Eat to Live: Time Restricted Eating
What if there was one simple lifestyle change that could increase your lifespan? Researchers who study the science of longevity and disease prevention have found that there is indeed one simple lifestyle pattern that can decrease the risk of cancer, heart disease, obesity, diabetes and more: don’t eat at night. It turns out that our bodies are designed to process food better during the day, and when we eat at night, we rob our cells and organs of much-needed rest and repair. Studies show that while of course it matters what we eat, it also matters when we eat.
The human body evolved to eat during the daylight hours, when it’s safe to collect and prepare our food, and not to eat in the evening, when it’s dark and dangerous to be outside. Fifteen percent of the human genome works on a body clock, and about 50% of those genes are involved in the metabolism of food. We know the brain has a circadian rhythm, but so do the pancreas, intestines, liver and more.
Now with the advent of electricity and demanding work hours, we typically have our largest meal of the day in the evening and often snack after that. Our meal patterns are not in alignment with how we evolved to eat and can be detrimental to our metabolism and our cellular repair mechanisms. Does it really make sense to consume most of our calories within hours of going to sleep? It’s like showing up to a restaurant at closing time: the cooking staff will not be happy. Eating at night has been shown to raise blood sugar and insulin, increase inflammation, throw off hormones and decrease the important daily cellular clean-out called autophagy. Under these conditions the body can become fertile soil for disease.
As a naturopathic physician I regularly monitor these blood parameters and show people ways to lower their risk factors with lifestyle changes and natural medicines. One of those ways is to just change when you eat. Eating breakfast, lunch and dinner within the daytime hours, before 7 p.m., and allowing at least a 13-hour fast overnight is enough to show benefits. Some experts recommend extending that fasting window further by having a later breakfast and an earlier dinner if you can.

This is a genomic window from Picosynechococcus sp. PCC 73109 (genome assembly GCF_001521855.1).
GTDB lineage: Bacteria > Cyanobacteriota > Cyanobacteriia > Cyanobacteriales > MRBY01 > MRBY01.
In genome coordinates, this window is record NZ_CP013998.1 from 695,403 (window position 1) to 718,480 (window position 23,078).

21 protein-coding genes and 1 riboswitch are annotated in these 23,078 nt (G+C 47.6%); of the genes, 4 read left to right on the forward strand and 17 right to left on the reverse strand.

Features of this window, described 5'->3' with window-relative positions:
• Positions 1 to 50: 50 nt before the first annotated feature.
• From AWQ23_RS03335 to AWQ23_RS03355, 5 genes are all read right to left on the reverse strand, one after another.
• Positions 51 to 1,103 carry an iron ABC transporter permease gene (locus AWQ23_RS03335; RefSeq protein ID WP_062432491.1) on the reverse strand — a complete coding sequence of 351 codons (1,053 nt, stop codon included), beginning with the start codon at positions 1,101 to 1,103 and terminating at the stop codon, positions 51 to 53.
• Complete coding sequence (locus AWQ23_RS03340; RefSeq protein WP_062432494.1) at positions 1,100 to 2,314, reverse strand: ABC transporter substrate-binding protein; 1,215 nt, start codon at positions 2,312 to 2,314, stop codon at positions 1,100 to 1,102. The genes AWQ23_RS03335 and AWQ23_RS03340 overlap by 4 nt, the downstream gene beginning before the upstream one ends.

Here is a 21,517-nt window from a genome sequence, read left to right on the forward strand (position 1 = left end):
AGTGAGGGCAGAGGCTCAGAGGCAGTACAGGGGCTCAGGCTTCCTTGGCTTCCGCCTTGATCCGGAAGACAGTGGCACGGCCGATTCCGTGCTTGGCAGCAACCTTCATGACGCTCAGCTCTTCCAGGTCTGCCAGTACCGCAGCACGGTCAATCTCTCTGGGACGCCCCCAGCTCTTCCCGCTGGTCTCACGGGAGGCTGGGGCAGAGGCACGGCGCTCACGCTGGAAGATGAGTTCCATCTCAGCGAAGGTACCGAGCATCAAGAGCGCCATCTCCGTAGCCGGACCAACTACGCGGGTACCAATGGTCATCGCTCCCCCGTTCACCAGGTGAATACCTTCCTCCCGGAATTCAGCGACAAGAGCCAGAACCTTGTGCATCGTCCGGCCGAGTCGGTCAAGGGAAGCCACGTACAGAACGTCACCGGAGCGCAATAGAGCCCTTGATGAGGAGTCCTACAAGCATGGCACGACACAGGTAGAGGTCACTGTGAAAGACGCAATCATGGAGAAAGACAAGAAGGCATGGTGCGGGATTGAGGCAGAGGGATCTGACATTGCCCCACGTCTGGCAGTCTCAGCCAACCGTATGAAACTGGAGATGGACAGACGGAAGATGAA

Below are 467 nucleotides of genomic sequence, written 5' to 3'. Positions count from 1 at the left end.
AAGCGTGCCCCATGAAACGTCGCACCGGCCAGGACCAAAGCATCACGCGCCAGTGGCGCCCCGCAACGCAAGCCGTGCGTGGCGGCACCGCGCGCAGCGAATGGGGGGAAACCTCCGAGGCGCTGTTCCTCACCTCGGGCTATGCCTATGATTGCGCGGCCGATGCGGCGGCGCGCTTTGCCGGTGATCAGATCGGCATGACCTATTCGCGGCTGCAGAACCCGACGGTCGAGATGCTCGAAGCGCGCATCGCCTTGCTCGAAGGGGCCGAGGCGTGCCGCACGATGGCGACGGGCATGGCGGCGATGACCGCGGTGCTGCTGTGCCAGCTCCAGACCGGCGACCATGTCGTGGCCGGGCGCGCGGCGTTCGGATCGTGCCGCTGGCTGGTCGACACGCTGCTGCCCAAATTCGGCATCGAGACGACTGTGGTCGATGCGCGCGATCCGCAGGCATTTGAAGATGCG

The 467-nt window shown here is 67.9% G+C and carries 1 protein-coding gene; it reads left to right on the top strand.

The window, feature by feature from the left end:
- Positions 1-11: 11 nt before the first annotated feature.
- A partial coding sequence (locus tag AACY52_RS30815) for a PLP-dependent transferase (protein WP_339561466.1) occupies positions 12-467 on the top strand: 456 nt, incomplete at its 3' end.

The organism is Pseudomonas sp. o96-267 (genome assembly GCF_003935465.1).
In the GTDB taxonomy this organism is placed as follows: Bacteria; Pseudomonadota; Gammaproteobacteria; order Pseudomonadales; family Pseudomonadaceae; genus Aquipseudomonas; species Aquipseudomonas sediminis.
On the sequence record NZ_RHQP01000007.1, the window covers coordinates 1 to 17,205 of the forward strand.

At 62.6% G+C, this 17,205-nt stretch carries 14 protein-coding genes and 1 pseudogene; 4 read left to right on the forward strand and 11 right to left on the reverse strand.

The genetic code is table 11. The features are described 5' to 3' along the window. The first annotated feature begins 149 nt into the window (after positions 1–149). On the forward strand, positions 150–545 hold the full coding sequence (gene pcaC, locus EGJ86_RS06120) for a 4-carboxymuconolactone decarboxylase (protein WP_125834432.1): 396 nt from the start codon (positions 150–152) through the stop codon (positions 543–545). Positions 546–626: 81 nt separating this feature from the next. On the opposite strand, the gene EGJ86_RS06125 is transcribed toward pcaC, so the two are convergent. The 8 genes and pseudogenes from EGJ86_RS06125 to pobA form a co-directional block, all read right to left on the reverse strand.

Time restricted eating has even been shown to reduce cancer rates. In one study, of 2,500 breast cancer survivors who tracked their food intake for seven years, a strong association was found to when they were eating. Women who had at least a 13-hour overnight fast had a 40% decrease in breast cancer recurrence and an over 15% decrease in all causes of mortality, regardless of whether they were overweight or not.
Other conditions that have been shown to improve from extended overnight fasting are gastric reflux, fatty liver, cardiovascular disease and diabetes. Weight loss with this mechanism alone is modest, but it can add up over time. In a famous study, two groups of mice were fed the same number of calories, but one group was fed only during the mice’s daytime and the other could graze all day and night. The mice in the Time Restricted Feeding group lost more weight than the other mice. In similar human trials, weight loss is more significant because without even trying, people will consume about 200 fewer calories per day when they stop nighttime snacking.
Time Restricted Eating is a simple lifestyle change that anyone can implement. Your body is designed to thrive in those conditions. Pregnant women and people with blood sugar issues, eating disorders or other health conditions would be wise to consult with their naturopathic physician or family doctor before making any dietary changes.
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BC Naturopathic Association
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